OPINION: When it comes to gaming, a GPU upgrade has always been more important than buying a new CPU. But in 2021, I genuinely believe you’re better off with an Intel Alder Lake upgrade than any of the latest graphics cards from AMD and Nvidia.
That’s not because Intel’s new processor will provide a greater boost to your frame rate performance though, as that’s simply not the case. According to our benchmark tests for Horizon Zero Dawn, upgrading from a Nvidia RTX 2080 Ti graphics card to an RTX 3080 will provide a massive 50fps improvement when played at a 4K resolution with max graphics settings.
For comparison, upgrading from the Intel Core i9-11900K CPU to the new Core i9-12900K only results in 1fps boost in the same test – it’s abundantly clear that graphics cards are more important for gaming performance.
But it’s important to remember that we’re currently in the middle of a GPU shortage, leaving retailers low on stock for graphics cards, and inflating the cost of remaining components to astronomical figures. Nvidia’s founders edition of the RTX 3080 graphics card launched with a £649 price, and that same card is now available on eBay for around £1495.
Of course, you could just leave your savings in your bank account and wait for the GPU shortage to come to an end, despite early forecasts indicating it could continue well into 2022. But after reviewing Intel’s new Alder Lake processors, I’m of the opinion that it’s the perfect opportunity to refresh your CPU instead.
Both the Intel Core i9-12900K and i5-12600K chips seriously impressed me during testing, offering some of the very best single-core speeds I’ve ever seen from a processor, which is vitally important for improving gaming performance.
However, it’s Alder Lake’s support for PCIe 5.0 that’s really got me excited, raising the performance ceiling for compatible SSDs so games can speed through loading screens at an all-new pace. But what kind of speeds can you expect from PCIe 5.0 SSDs?
Japanese manufacturer Kioxia has already revealed a PCIe 5.0 SSD with sequential read and write speeds up to 14,000 MB/s and 7000 MB/s. For comparison, the Seagate FireCuda 530 is one of the fastest PCIe 4.0 SSDs currently available, but only offers sequential read and write speeds of 7300 MB/s and 6000 MB/s.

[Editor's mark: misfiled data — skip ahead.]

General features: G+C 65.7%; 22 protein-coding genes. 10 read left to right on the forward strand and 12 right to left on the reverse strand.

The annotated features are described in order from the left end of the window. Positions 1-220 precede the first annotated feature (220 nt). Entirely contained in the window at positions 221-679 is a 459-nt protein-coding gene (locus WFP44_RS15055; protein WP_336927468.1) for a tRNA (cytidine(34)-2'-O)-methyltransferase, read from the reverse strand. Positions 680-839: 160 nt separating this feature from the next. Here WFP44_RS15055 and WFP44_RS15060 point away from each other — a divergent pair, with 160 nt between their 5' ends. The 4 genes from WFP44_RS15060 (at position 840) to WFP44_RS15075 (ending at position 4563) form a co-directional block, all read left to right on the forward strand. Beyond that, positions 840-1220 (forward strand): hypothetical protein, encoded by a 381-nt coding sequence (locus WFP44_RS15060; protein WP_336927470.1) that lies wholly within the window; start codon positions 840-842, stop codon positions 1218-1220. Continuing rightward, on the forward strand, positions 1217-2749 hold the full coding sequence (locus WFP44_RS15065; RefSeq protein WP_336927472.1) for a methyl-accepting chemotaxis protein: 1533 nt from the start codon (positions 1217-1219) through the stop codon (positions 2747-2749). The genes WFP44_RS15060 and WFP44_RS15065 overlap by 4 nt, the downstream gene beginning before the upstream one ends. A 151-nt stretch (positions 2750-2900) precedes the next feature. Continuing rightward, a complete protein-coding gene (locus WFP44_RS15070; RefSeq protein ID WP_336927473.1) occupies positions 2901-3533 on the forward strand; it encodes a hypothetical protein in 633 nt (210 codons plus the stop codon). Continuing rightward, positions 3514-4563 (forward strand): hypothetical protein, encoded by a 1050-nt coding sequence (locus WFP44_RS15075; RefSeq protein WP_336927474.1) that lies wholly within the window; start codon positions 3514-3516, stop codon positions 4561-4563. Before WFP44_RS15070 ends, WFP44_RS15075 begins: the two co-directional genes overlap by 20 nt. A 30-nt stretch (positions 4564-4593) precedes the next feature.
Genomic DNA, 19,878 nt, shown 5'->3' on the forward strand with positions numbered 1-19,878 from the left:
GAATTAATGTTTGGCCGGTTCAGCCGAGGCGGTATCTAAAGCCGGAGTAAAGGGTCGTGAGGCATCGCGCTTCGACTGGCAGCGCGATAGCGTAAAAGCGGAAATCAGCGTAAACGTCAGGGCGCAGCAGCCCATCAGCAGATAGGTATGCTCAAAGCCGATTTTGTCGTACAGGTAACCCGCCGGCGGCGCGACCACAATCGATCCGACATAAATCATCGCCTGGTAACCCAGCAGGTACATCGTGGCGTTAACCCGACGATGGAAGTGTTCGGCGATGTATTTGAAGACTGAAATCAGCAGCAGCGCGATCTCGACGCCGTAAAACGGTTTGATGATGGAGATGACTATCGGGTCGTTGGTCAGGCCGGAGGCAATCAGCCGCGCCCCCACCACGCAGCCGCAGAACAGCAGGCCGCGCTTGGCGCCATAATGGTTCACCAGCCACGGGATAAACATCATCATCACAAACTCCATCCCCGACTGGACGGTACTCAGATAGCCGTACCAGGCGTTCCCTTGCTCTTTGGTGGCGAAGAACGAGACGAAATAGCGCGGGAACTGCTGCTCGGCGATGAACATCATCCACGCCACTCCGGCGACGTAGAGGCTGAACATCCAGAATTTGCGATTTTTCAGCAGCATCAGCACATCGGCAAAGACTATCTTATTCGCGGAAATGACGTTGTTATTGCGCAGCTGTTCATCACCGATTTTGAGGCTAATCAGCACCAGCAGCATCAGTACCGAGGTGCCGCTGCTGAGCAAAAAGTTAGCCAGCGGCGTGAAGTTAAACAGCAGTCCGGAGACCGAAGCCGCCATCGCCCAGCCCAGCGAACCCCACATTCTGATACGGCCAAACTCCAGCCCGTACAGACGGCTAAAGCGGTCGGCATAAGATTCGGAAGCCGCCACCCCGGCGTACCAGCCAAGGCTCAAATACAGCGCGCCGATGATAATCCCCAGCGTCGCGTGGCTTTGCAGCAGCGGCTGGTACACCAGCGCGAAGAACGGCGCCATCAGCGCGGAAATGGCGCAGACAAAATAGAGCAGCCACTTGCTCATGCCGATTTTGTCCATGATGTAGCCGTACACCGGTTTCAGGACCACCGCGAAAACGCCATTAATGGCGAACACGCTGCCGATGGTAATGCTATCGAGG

If you’re not clued up on what these figures mean, I’ll provide additional context. Sony launched the PS5 back in 2020 and heralded the new console for its lightning quick load times. However, the PS5’s default SSD is only capable of read speeds up to 5500 MB/s. That figure seemed very competitive when PC gamers were still limited to PCIe 3.0 and PCIe 4.0, but the new PCIe 5.0 standard blows away the competition.
It’s worth pointing out that you can’t actually buy a PCIe 5.0 SSD right now, with the likes of Samsung teasing a 2022 launch. But I’d argue it’s still worth getting a compatible CPU and motherboard now, allowing you to upgrade without obstacles at a later date.
Plus, it’s arguably advisable to update your system gradually rather than in one fell swoop. The Intel Core i5-12600K is currently available for around £279.99, while the necessary motherboard with a Z690 chipset will set you back an extra £200 at the very least. Throw a PCIe 5.0 SSD and DDR5 RAM on top of that, and you’ve got a total cost that will have even Father Christmas weeping.
Intel Alder Lake processors are currently the only chips that support PCIe 5.0. However, AMD is expected to launch its own range of PCIe 5.0-supported desktops processors in early 2022. It may well be worth waiting to see what kind of performance the upcoming Ryzen desktop chips will offer, but either choice makes more sense than a GPU upgrade right now.
Sure, buying a new CPU won’t boost your game’s frame rate to all-new heights or enable jaw-dropping visuals courtesy of ray tracing like a new GPU, but it will still improve your PC’s overall performance while opening up the avenue for more exciting upgrades in the future. And with the GPU shortage showing no sign of ending soon, there’s no better time to put a CPU down on your Christmas list.
Ctrl+Alt+Delete is our weekly computing-focussed opinion column where we delve deeper into the world of computers, laptops, components, peripherals and more. Find it on Trusted Reviews every Saturday afternoon.